Those voices, those many voices, from where do they come? Who are they? Even Will did not seem to know. It must be a fatal car crash that never stops.
I don’t know what American philanthropy has done with this disease but I am sure there is always a local charitable need that goes without ample support. While even more pharmaceutical advances are bound to come it is difficult to expect they will solve everything. There will always need to be people who understand and are ready to professionally help, and individuals and families ready to support that work through endowment funds. Others can not say you should do. Only the sole voice you are blessed with can tell you what is your duty and your opportunity. Charles Marlin
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I keep a life list of birds since Christmas of ’95, and a daily journal since June of ’98. Records are useful for a person who tends to sluff off bits of life and later wonder where he left them. This year we are celebrating the bicentennial of Abraham Lincoln’s birth, and I wish I had kept a list of Lincoln books read from grade school on. Probably most were not so great but I don’t remember feeling that way, and my feeling now is there will always be a need for another great book on Lincoln.
For all of my self-anointed skill at picking books I missed this one. A friend rectified my blunder by giving it as a present. Wise and kind of him. Ronald C. White, Jr., author of A. Lincoln: A Biography, does not need any praise from me but he gets it anyway. This is the best biography you will read this year. It will stay with you as a standard by which to measure other biographies as well as other presidents.
White gives us a full Lincoln from his beginning hard luck scrabble to make more of himself than circumstances dictated to a self-educating lawyer and thinker to a consummate politician and public persuader to a president who struggled to first save the Union and then to birth it as a Union fulfilling the promise of the Declaration of Independence. Along this lifeline nothing is treated as unimportant if it was important to Lincoln at the time. It is not the mythic Lincoln in this book but the ugly A. Lincoln who worked each day to make it his own.
Lincoln was so uncommonly more than others that he casts a shadow on all who lived during his lifetime. He remains a constant reminder that we should not be so lenient in appraising the smallness of our thoughts and responses to others, or so quick to accept limits on what we can do. I can not imagine what would have become of the nation if he had not been there to finally be our Father Abraham. I cannot imagine what we could have become if a self-righteous political zealot had not cut him down. We suffered from this lose in the decades that followed and we suffer today. Charles Marlin
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If you are in the senior group as I am and you want your last years to be meaningful and even longer, then you must start immediately working on a greater purpose in life. We know from previous studies that living outside of ourselves is crucial to good mental health as well as physical health, now new research indicates it adds to longevity.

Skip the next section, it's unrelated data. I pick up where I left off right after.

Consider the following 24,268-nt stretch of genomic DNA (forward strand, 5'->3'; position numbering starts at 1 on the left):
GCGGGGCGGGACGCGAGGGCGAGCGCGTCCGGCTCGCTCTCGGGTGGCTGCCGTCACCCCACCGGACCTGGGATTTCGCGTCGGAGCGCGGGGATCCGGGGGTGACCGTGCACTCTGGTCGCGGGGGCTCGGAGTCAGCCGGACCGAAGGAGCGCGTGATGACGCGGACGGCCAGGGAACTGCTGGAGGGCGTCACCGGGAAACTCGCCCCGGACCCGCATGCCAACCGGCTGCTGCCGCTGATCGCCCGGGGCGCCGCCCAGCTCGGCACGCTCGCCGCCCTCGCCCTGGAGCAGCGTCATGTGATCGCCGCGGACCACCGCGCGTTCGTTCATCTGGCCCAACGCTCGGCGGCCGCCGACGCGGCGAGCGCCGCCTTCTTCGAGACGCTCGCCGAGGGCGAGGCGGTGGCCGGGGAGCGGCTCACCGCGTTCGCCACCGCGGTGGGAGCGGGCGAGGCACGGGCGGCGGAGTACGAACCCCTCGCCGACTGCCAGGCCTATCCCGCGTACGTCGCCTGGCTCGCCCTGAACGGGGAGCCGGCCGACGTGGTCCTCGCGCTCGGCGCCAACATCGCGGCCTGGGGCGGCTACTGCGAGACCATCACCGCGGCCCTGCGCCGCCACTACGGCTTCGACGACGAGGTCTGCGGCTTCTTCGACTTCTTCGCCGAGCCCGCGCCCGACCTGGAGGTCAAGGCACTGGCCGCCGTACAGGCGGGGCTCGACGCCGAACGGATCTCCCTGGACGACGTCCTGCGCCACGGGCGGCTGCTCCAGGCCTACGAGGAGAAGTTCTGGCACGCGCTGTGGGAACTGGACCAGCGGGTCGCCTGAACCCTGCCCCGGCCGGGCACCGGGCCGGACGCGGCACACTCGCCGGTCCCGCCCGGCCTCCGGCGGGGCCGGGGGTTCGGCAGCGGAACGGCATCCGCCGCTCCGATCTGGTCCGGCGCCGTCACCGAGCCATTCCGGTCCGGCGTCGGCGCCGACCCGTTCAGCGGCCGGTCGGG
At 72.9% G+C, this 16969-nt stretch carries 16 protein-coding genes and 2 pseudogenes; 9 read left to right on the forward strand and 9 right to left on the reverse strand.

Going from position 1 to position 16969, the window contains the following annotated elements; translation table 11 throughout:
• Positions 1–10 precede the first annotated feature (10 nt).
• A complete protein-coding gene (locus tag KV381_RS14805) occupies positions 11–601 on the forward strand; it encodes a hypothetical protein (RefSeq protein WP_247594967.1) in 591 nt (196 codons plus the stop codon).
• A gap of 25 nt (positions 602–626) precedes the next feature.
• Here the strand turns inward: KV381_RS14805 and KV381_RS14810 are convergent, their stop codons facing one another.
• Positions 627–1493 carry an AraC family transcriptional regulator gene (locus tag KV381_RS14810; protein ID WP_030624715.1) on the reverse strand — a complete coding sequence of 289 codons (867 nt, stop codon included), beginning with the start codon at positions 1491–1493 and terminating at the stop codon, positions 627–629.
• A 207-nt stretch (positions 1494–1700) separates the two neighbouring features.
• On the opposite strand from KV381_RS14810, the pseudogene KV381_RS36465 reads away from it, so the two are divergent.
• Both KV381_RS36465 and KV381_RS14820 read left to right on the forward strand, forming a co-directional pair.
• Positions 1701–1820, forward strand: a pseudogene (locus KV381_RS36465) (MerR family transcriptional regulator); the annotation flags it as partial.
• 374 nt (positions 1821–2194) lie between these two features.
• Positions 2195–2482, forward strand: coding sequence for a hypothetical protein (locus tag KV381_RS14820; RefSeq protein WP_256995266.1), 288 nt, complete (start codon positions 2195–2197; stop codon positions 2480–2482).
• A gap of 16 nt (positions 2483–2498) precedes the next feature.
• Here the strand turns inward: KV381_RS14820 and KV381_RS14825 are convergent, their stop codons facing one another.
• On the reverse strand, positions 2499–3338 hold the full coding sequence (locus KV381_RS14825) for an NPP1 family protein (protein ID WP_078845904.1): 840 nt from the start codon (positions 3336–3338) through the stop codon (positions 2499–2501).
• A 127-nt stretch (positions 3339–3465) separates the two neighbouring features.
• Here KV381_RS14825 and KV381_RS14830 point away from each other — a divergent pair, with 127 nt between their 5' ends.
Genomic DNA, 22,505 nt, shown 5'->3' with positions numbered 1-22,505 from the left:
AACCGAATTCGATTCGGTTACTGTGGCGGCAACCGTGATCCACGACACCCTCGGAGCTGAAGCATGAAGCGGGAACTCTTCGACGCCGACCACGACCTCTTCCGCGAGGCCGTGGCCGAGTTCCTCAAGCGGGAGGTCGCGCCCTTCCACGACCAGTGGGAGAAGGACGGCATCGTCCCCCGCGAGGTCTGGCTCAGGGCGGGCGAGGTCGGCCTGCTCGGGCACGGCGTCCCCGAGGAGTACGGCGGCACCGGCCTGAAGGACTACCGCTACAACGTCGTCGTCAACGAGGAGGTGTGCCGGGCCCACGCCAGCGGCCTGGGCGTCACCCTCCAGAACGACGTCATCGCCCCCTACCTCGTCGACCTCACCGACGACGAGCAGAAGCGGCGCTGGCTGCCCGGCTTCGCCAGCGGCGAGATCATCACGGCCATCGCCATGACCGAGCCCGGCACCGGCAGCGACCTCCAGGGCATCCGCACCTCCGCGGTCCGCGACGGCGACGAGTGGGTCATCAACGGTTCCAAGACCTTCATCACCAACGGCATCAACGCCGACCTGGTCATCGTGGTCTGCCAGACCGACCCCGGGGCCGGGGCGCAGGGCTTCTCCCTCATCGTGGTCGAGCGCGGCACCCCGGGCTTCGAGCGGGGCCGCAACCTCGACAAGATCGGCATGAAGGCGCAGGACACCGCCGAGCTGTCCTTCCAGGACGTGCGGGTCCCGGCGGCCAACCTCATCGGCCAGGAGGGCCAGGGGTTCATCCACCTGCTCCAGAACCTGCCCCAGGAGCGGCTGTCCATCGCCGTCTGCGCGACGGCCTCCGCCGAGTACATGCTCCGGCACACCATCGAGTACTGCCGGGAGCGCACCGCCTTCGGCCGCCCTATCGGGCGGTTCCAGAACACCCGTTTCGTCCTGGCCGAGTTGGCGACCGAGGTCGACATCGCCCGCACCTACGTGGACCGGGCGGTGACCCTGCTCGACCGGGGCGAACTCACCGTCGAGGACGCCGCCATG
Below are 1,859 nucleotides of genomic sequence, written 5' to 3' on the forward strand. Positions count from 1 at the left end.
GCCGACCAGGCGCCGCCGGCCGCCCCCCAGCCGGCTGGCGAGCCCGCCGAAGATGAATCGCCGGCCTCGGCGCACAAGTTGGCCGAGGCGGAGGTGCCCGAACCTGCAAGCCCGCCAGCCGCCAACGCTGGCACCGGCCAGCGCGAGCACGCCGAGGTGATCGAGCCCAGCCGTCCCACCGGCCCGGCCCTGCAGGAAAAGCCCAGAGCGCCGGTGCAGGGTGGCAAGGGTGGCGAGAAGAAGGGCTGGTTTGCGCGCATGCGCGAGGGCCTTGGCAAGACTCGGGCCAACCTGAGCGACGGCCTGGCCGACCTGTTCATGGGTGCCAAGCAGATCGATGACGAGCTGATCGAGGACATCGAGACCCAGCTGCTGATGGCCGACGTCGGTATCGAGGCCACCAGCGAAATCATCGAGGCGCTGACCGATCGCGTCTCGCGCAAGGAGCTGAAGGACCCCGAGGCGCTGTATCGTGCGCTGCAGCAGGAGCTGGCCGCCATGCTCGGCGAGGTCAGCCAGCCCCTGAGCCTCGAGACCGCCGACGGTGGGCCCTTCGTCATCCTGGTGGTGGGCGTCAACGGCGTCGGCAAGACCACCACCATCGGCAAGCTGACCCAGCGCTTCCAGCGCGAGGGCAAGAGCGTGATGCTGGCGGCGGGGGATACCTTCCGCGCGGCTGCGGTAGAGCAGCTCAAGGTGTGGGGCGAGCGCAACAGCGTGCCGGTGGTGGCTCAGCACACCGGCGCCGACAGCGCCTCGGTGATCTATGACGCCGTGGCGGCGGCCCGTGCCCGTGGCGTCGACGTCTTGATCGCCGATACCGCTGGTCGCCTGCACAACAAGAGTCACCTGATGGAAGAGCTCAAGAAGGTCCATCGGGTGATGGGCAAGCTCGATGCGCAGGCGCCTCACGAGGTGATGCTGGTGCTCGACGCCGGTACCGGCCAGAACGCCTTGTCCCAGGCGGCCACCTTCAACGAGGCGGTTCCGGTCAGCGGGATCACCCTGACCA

A greater purpose in life means going outside of your small daily needs and routine family visits to something that improves your mind and body and improves the lives of others. Visits to the doctor’s office are good for you but they do not lift you out of yourself. This means you don’t wait for things to come to you, you go to them. You look at what can be done better and resolve to be a part of it at whatever level you can manage. You expand your knowledge. You assist others in an organized way that goes beyond random acts of kindness. You never say you cann’t help because you no longer drive at night or do long stairs, you volunteer by asking what needs to be done. You say, “No, I can not do 1 through 6, but I can do 7 and a bit of 8, maybe assist with 11 and 13.”
Resting on your reputation as a good person and a loving parent and grandparent is giving up on life. It is waiting for the end. Happiness, good health, clear memory, and the energy and will to live may come to some with no apparent effort, but for most of us it means getting up in the morning and working for it. The job is living.
Clarion County Community Foundation, like all nonprofits, is always in need of volunteers. When a person comes up and says “Hello,” the nonprofit’s juices begin to flow. There will be something for you to study and do. If not, tell the nonprofit to get busy and find something for you to do.
The research establishing the connection between a higher sense of purpose and longevity was done by Dr. Patricia Boyle, an assistant professor of behavioral sciences at Rush University Medical Center in Chicago. For more details on the topic read Kathleen Doheny’s Have a Purpose in Life? You Might Live Longer, reported at http://news.yahoo.com Charles Marlin